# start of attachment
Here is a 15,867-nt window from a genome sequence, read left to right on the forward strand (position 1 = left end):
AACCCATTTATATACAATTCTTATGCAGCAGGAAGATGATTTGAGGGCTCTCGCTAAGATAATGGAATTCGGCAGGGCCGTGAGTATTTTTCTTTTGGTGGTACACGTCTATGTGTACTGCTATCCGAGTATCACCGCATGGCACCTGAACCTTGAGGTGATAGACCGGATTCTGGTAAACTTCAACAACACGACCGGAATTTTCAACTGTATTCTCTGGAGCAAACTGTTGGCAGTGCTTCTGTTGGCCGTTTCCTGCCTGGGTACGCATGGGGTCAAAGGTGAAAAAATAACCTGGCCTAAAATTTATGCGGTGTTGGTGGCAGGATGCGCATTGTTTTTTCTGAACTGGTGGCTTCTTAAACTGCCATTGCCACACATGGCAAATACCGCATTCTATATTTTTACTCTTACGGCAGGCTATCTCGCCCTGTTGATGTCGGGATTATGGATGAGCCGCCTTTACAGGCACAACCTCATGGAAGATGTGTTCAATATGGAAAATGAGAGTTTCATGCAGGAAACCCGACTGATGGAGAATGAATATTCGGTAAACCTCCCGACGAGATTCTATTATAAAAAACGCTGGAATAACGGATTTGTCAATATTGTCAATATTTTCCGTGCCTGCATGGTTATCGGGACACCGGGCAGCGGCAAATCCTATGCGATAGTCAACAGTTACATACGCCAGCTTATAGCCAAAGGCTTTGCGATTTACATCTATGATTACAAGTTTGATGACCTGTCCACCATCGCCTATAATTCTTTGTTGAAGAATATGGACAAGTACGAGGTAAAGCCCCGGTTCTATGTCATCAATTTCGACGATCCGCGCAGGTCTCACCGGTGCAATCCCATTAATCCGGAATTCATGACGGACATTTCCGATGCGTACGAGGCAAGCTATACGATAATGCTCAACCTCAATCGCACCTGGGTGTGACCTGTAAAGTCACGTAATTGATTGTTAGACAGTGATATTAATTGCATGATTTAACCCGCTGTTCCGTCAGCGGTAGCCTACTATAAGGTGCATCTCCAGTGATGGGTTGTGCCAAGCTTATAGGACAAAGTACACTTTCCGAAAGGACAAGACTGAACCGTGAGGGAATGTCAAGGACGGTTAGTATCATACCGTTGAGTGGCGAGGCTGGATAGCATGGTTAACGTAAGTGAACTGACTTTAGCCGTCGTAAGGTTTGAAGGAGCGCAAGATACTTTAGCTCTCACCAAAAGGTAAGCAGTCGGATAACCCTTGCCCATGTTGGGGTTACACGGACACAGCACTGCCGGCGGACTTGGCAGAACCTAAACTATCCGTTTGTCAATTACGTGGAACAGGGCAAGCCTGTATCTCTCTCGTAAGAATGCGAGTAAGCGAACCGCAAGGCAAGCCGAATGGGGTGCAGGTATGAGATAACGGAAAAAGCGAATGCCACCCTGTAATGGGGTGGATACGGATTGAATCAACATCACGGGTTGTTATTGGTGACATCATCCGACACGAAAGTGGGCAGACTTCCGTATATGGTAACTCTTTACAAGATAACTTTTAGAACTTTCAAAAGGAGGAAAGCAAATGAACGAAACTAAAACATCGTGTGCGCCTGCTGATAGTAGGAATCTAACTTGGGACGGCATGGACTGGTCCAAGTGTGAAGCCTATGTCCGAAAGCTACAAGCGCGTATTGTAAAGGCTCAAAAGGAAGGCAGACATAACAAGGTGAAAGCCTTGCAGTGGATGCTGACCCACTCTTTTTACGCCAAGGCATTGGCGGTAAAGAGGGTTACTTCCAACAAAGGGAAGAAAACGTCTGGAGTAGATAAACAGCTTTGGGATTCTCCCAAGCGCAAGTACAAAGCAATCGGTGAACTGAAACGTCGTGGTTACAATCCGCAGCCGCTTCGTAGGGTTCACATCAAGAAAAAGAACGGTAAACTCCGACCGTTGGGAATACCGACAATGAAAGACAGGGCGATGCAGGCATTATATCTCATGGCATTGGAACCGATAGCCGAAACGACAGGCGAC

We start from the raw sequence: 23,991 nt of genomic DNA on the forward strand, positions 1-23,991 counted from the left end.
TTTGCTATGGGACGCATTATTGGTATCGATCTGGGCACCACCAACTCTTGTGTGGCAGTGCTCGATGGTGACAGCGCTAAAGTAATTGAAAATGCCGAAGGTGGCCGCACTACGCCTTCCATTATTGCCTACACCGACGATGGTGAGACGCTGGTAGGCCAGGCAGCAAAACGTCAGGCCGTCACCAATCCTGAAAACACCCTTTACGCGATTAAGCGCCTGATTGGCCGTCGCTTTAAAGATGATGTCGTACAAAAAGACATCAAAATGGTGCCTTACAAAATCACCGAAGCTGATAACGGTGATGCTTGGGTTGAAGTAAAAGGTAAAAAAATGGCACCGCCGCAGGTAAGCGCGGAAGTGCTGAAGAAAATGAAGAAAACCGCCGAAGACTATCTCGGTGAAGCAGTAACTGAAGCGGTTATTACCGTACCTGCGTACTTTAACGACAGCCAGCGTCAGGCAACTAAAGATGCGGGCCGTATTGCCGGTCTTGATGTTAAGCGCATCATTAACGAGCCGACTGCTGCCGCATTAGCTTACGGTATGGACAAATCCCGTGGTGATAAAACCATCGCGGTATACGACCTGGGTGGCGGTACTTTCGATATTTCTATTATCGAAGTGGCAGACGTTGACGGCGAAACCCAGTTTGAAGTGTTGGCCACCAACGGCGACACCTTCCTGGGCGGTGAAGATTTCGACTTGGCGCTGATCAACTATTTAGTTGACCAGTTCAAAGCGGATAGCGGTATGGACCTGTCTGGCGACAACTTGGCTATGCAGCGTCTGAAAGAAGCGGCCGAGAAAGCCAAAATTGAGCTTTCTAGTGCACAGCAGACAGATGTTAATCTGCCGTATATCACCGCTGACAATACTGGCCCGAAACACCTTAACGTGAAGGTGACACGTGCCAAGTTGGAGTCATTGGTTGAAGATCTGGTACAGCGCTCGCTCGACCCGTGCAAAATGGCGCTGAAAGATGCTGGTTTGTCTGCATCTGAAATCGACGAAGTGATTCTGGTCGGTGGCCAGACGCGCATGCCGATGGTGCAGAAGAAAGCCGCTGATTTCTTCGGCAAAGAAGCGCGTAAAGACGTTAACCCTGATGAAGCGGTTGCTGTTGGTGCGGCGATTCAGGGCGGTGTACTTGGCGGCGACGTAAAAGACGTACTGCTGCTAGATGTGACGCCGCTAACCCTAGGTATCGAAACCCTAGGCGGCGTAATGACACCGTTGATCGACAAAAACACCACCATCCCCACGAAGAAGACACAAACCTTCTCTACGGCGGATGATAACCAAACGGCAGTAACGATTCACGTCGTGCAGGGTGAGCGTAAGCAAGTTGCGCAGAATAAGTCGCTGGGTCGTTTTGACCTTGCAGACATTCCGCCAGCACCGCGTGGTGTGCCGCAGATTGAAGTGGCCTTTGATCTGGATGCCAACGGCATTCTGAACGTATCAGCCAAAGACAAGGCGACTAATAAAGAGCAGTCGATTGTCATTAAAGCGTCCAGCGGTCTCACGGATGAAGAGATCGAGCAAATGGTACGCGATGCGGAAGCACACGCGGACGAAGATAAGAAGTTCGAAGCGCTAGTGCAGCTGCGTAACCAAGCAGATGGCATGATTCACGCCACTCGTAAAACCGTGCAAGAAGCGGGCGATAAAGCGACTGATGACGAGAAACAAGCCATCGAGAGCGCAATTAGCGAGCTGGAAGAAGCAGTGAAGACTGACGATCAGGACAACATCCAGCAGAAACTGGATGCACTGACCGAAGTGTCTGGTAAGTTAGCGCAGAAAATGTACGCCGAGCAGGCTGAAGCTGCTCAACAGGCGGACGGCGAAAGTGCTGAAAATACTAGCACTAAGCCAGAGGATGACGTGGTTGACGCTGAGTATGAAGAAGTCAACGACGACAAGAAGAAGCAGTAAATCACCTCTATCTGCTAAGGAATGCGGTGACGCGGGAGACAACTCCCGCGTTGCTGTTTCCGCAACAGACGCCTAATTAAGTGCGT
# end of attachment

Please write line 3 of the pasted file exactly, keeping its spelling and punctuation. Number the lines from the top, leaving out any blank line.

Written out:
We start from the raw sequence: 23,991 nt of genomic DNA on the forward strand, positions 1-23,991 counted from the left end.